ARC review: Ruthless Gods (Something Dark and Holy #2) by Emily A. Duncan

Expected publication: April 7th 2020 by Wednesday Books


The stunning sequel to instant New York Times bestseller, Wicked Saints!

Darkness never works alone…

Nadya doesn’t trust her magic anymore. Serefin is fighting off a voice in his head that doesn’t belong to him. Malachiasz is at war with who–and what–he’s become.

As their group is continually torn apart, the girl, the prince, and the monster find their fates irrevocably intertwined. They’re pieces on a board, being orchestrated by someone… or something. The voices that Serefin hears in the darkness, the ones that Nadya believes are her gods, the ones that Malachiasz is desperate to meet—those voices want a stake in the world, and they refuse to stay quiet any longer.

In her dramatic follow-up to Wicked Saints, the first book in her Something Dark and Holy trilogy, Emily A. Duncan paints a Gothic, icy world where shadows whisper, and no one is who they seem, with a shocking ending that will leave you breathless.

My rating:

**Many thanks to Wednesday Books and Netgalley for providing me with an ARC of this book**

The world they wish is broken bones and blood—always blood.

To finish this monstrous book on Friday the 13th and on full moon is a sign. A sign that this terrible, erratic, weird but beautiful book means something special to me. Three days of my life were solely dedicated to it. I was so engrossed in the story I couldn’t properly eat, sleep, or do anything normal like interacting with people. But who cares about interactions when you have the whole world unravelling at your fingertips. Gods, this book is like a corrupted memory that gets stuck in your brain, infesting every cell with its maddening force. But I was a willing victim for the second time since Wicked Saints came out and captured my mind.

What I love about this series the most is how hard it is to grasp the reality inside the story: you never, for 100%, sure what is going on, you never know who to trust, you never fully understand that terrifying world inside the book. It’s so gothic, so dark, so repelling with its bloody horrors coming off the pages, but it’s also so unique and different from so many books I’ve read before. For sure, Ruthless Gods as well as Wicked Saints is not immune to cliches and eye-rolling situations. But it’s nothing compared to the thundering of my heart in my throat because I am so terrified for the characters – of the characters and what they might do, what they might unleash. Nadya, Serefin, and Malachiasz mess up SO MUCH in this part, I can’t even express with words how terrible they are but beautiful.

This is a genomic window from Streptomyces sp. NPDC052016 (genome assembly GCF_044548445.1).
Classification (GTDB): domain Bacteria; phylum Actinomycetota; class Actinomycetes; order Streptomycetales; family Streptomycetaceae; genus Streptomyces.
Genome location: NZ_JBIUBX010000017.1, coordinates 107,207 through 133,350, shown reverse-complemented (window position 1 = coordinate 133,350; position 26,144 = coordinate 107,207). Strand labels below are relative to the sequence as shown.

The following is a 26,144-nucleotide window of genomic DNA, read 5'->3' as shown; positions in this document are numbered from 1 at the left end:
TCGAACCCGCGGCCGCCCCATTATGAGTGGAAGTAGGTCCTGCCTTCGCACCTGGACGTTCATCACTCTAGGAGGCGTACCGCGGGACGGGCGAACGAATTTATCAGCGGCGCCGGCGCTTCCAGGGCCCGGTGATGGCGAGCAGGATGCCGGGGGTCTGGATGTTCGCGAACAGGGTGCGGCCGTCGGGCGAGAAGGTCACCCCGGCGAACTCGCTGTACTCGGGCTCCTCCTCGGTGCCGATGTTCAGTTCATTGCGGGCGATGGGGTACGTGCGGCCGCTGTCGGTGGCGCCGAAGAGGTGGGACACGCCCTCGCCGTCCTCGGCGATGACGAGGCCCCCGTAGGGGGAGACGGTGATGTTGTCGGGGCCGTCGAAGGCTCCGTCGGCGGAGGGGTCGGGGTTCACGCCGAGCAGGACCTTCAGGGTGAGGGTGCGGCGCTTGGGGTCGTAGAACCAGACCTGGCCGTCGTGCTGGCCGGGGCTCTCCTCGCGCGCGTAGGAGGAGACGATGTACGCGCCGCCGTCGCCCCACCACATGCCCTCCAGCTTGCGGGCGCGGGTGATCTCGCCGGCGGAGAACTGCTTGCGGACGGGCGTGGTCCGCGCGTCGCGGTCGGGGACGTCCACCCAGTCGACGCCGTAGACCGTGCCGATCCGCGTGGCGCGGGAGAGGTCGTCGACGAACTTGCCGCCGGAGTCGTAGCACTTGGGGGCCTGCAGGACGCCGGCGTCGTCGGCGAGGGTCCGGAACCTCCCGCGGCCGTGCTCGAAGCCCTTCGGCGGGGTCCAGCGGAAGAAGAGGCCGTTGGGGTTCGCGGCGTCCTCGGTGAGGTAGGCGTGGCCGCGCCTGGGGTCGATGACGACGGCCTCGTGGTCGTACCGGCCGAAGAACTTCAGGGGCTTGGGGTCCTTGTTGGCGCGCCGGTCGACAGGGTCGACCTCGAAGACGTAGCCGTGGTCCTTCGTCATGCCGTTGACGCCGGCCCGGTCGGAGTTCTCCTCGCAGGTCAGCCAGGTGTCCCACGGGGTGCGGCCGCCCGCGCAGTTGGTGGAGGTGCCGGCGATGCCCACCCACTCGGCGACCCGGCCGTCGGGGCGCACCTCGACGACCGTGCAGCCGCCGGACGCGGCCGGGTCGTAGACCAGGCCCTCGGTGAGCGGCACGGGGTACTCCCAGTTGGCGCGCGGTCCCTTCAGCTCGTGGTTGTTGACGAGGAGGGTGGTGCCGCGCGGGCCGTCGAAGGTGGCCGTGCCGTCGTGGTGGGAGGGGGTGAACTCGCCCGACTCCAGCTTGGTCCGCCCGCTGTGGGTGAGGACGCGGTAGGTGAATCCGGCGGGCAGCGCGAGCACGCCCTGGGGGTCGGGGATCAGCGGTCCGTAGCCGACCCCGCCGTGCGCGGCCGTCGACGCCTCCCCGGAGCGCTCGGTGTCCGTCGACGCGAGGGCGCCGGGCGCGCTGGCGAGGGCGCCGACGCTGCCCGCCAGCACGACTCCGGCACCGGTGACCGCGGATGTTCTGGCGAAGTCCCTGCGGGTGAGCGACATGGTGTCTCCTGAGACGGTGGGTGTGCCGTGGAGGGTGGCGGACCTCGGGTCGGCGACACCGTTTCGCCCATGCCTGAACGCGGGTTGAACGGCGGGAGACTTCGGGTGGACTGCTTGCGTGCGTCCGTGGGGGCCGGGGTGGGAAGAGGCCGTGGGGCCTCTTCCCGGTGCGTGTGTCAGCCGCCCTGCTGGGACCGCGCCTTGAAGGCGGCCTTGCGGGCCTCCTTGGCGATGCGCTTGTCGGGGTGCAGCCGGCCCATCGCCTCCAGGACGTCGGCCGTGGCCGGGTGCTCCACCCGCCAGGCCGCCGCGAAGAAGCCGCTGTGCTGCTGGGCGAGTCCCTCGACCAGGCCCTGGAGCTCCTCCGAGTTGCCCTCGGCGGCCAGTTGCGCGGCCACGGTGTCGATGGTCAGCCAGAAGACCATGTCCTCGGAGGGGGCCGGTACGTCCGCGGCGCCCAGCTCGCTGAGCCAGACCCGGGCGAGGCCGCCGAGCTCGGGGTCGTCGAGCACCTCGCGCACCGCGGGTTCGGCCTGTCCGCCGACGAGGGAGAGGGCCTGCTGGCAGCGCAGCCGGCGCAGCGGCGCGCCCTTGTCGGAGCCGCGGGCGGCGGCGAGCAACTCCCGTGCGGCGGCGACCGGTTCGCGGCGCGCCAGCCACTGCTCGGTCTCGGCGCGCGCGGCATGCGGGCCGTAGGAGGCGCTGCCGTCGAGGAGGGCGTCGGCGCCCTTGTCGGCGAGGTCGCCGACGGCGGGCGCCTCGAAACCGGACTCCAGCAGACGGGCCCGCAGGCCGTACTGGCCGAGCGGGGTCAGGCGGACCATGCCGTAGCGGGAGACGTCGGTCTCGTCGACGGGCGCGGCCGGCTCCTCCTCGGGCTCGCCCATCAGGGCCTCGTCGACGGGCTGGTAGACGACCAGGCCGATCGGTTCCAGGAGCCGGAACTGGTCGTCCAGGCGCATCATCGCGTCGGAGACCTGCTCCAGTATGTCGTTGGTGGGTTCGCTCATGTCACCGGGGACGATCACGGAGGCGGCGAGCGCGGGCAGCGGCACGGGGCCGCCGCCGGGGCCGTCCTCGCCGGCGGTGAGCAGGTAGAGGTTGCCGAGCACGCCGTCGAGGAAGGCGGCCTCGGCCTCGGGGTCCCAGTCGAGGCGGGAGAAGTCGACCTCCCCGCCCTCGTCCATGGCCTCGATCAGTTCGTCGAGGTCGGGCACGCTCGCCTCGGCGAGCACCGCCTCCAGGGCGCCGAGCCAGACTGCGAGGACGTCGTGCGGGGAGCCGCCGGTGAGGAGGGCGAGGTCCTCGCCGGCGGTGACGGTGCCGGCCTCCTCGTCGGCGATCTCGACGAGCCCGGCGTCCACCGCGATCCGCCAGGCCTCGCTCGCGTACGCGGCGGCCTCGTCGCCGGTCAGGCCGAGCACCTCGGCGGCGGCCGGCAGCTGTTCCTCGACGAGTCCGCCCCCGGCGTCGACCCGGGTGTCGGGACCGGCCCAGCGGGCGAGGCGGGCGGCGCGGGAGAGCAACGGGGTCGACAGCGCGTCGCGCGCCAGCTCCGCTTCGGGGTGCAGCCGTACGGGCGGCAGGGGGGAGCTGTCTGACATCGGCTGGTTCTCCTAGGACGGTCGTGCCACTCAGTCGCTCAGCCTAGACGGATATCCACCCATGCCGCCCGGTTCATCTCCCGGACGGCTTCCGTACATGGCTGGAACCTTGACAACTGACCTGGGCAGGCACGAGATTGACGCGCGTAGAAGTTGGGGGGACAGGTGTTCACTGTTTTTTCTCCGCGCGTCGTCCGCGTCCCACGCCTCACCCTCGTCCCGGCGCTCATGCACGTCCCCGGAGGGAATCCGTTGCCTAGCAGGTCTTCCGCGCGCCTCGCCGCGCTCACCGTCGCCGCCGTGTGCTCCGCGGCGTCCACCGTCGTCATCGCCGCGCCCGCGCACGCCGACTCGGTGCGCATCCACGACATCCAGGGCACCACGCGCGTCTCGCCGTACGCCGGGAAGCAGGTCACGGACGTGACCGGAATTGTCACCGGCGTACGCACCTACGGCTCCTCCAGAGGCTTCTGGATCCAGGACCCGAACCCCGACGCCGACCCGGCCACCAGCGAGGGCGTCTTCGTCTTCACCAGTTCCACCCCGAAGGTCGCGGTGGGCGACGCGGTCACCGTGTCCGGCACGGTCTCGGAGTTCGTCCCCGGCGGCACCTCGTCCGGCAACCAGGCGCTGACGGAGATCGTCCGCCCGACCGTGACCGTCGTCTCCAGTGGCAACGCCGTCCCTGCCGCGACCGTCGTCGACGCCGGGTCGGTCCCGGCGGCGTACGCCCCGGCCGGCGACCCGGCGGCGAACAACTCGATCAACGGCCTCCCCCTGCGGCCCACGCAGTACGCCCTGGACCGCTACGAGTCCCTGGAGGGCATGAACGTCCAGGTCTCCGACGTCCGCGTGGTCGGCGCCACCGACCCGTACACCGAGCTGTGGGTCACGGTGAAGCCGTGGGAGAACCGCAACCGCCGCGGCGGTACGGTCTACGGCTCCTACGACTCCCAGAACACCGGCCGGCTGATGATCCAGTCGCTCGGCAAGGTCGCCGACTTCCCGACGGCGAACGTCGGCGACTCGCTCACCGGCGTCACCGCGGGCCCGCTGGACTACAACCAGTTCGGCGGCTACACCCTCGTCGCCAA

It’s like Emily A. Duncan knows exactly what she is doing by creating absolutely irredeemable characters and making you care about them.
Because it doesn’t matter how monstrous Malachiasz is.
It doesn’t matter how delusional Nadya in her pursuit of holiness.
It doesn’t matter how much corruption is inside Serefin.

Jeez, I don’t even know where to start with the mess this book was. Threads of the plot and events were so messy and twisted. So much happened I still can’t understand. Don’t even get me started on that ending! I’ve noticed Emily is getting more wicked with her endings. No mercy! The stakes are higher, the world is in chaos, betrayal is in the air!

Malachiasz and Nadya are still my OTP, and I will go down with this ship, I swear! I can’t express in words how every scene, every dialogue between them hurts to the core. They care about each other so much, they don’t want to hurt each other, but they constantly do: they betray, they stab, they regret. But they can’t stop the vicious cycle because they are enemies on the opposite sides of the war. Gods, enemies to lovers is by far my favorite trope, but when you add star-crossed lovers to it, my heart is ripped out still beating and bleeding.

Serefin is my baby! I wanted to hug and take care of him. He’s gone through hell and back, literally! The horrors that were done to him, the atrocities he was made to do – Serefin will never be the same, but I want him to be happy all the same. It’s a conundrum, really, when you want a happy ending for the characters you love but deep down you understand they can’t have it. Can they? I ask you, Emily A. Duncan, how much will they suffer before they can rest?!

And the plot, which was a nightmare full of unseen terrors! I wouldn’t be able to explain the intricate web of terrible myths the author created, so terrifying but so real when you read and feel them. I love this book because it’s so confusing and dark and refreshing and because its weirdness makes it stand out from other books. I needed something so utterly dark in my life. Though I must confess that I wanted some stuff to be a little bit 18+, but I am perfectly happy to prolong the depraved dream inside my mind *turns on the hot stuff*.

This review is a far cry from coherent, structured thoughts. But I didn’t want to postpone writing it, because I wanted to catch the essence of my feelings, to re-read it later and to feel those fresh emotions rolling off of me after just finishing a book that made a lasting impression on me. It’s the magic of feeling alive when for a long time you couldn’t catch that fire with any other book.

Gods, I’ve missed that fire! And I hope book 3 will turn it into an inferno.

*For more visualizing, while reading this book, please check out author’s Pinterest board. I swear, it’s worth checking out! *shudder**


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